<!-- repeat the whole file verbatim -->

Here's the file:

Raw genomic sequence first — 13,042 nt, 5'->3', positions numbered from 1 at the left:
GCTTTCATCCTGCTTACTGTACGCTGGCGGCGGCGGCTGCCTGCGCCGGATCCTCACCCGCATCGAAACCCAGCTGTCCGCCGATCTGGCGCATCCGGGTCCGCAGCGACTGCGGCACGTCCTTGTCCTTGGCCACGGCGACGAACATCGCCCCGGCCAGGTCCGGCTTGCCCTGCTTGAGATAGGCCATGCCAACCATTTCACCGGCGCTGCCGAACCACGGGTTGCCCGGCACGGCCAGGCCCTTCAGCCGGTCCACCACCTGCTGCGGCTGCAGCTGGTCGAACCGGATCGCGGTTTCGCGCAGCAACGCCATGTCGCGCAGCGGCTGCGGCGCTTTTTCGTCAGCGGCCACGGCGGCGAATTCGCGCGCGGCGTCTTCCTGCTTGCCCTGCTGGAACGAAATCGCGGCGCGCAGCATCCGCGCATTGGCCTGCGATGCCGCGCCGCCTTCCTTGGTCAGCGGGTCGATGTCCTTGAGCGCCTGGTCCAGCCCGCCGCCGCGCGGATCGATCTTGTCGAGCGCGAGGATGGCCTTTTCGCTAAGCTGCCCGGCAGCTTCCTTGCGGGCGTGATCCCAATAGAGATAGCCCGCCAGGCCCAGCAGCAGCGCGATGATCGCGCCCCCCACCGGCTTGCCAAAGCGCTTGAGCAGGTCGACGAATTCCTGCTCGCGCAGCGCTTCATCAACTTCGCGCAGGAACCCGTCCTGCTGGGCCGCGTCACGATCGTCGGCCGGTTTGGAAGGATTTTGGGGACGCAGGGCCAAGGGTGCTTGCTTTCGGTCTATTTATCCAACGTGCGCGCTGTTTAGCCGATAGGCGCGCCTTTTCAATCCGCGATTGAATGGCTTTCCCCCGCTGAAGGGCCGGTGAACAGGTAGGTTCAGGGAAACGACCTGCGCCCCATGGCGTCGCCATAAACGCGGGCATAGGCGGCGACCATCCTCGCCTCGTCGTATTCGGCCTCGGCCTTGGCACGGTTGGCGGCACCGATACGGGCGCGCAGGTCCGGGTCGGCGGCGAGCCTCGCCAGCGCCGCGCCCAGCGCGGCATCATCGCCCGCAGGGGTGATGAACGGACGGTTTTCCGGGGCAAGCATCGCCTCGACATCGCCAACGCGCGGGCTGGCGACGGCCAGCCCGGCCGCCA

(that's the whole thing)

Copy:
Raw genomic sequence first — 13,042 nt, 5'->3', positions numbered from 1 at the left:
GCTTTCATCCTGCTTACTGTACGCTGGCGGCGGCGGCTGCCTGCGCCGGATCCTCACCCGCATCGAAACCCAGCTGTCCGCCGATCTGGCGCATCCGGGTCCGCAGCGACTGCGGCACGTCCTTGTCCTTGGCCACGGCGACGAACATCGCCCCGGCCAGGTCCGGCTTGCCCTGCTTGAGATAGGCCATGCCAACCATTTCACCGGCGCTGCCGAACCACGGGTTGCCCGGCACGGCCAGGCCCTTCAGCCGGTCCACCACCTGCTGCGGCTGCAGCTGGTCGAACCGGATCGCGGTTTCGCGCAGCAACGCCATGTCGCGCAGCGGCTGCGGCGCTTTTTCGTCAGCGGCCACGGCGGCGAATTCGCGCGCGGCGTCTTCCTGCTTGCCCTGCTGGAACGAAATCGCGGCGCGCAGCATCCGCGCATTGGCCTGCGATGCCGCGCCGCCTTCCTTGGTCAGCGGGTCGATGTCCTTGAGCGCCTGGTCCAGCCCGCCGCCGCGCGGATCGATCTTGTCGAGCGCGAGGATGGCCTTTTCGCTAAGCTGCCCGGCAGCTTCCTTGCGGGCGTGATCCCAATAGAGATAGCCCGCCAGGCCCAGCAGCAGCGCGATGATCGCGCCCCCCACCGGCTTGCCAAAGCGCTTGAGCAGGTCGACGAATTCCTGCTCGCGCAGCGCTTCATCAACTTCGCGCAGGAACCCGTCCTGCTGGGCCGCGTCACGATCGTCGGCCGGTTTGGAAGGATTTTGGGGACGCAGGGCCAAGGGTGCTTGCTTTCGGTCTATTTATCCAACGTGCGCGCTGTTTAGCCGATAGGCGCGCCTTTTCAATCCGCGATTGAATGGCTTTCCCCCGCTGAAGGGCCGGTGAACAGGTAGGTTCAGGGAAACGACCTGCGCCCCATGGCGTCGCCATAAACGCGGGCATAGGCGGCGACCATCCTCGCCTCGTCGTATTCGGCCTCGGCCTTGGCACGGTTGGCGGCACCGATACGGGCGCGCAGGTCCGGGTCGGCGGCGAGCCTCGCCAGCGCCGCGCCCAGCGCGGCATCATCGCCCGCAGGGGTGATGAACGGACGGTTTTCCGGGGCAAGCATCGCCTCGACATCGCCAACGCGCGGGCTGGCGACGGCCAGCCCGGCCGCCA